Employers' medical benefit costs are set to rise in 2022

ASIA PACIFIC: The costs of medical benefit provided to employees are forecast to grow by 8.2% next year, according to the 2022 Global Medical Trends Rates report, released by Aon plc, a global professional services firm this month.

The report also predicted that growth would outpace general inflation by as much as 5.8%.

Globally, medical benefit costs are projected to rise by 7.4%, as medical service utilisation returns to pre-pandemic levels.

In 2020, the use of outpatient services recorded the most significant drop in Asia-Pacific due largely to quarantine and lockdown restrictions. However, with rising inflationary pressures in tandem with countries relaxing mobility restrictions, the report predicted that medical benefits will even exceed pre-pandemic records.

“The dual effect of higher expected utilization and inflationary pressures presents new cost challenges that need to be managed," said Tim Dwyer, Aon Asia Pacific Head of Health Solutions. "The normalization in utilisation patterns, emerging risks such as mental and musculoskeletal health and the potential for a greater Covid-19 cost burden to fall on the private sector will require employers to carefully analyze their medical plans as cost pressures increase over the next two renewal cycles.”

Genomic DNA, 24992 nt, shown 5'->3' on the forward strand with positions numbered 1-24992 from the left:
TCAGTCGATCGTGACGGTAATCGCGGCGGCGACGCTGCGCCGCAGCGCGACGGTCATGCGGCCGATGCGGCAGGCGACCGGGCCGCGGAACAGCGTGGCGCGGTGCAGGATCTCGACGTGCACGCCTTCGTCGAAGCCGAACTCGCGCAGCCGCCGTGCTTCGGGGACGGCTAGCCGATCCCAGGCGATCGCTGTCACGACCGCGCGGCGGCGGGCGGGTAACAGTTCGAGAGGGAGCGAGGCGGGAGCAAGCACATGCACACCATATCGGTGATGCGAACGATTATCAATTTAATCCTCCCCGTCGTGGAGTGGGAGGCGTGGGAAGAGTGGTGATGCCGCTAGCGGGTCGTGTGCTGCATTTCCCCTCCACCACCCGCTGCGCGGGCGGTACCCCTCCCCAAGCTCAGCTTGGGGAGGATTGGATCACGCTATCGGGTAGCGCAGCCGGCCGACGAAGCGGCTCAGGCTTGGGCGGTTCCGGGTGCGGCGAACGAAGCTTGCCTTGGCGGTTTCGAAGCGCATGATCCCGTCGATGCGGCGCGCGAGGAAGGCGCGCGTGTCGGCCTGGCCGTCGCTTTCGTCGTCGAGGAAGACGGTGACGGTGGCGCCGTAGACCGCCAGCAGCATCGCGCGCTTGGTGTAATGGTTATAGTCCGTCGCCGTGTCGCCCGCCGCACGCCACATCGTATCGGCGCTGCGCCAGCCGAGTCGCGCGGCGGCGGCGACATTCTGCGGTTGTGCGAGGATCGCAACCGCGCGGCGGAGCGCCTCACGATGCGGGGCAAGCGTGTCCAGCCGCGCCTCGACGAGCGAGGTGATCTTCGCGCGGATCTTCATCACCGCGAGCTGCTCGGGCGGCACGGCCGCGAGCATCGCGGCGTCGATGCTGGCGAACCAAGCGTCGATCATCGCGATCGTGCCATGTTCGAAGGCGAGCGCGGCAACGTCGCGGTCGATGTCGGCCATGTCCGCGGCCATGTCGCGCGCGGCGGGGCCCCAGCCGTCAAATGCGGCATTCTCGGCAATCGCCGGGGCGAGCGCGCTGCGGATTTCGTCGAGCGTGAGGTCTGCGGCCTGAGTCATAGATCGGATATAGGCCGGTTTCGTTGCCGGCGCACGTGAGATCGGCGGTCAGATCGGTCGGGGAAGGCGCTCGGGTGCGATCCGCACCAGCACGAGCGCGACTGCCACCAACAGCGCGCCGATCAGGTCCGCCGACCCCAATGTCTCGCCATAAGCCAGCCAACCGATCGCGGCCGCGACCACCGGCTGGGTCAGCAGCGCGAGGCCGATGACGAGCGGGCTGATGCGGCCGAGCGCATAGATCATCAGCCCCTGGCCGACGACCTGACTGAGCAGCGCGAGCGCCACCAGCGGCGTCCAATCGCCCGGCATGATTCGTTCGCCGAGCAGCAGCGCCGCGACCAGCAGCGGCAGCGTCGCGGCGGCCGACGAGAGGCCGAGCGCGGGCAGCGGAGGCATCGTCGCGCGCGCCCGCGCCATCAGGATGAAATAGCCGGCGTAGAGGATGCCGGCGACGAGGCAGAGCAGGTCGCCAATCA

The report showed that over the last year, the increase in work-from-home setups was likely to have contributed to a significant spike in musculoskeletal conditions. Medication-related expenses experienced the largest inflationary increases.

The report also noted that a significant dip was seen in outpatient upper respiratory tract infection claims compared to previous years. However, expectations are high that it will recover next year when social distancing and mobility restrictions are finally lifted.

“The good news is that there are plan design and behavioral interventions available to mitigate the cost increases," Dwyer added. "The route will be uncertain and will vary by country, so it is important that companies use data and insights to make better-informed decisions to secure commercial protections at their renewals to deal with the volatility."

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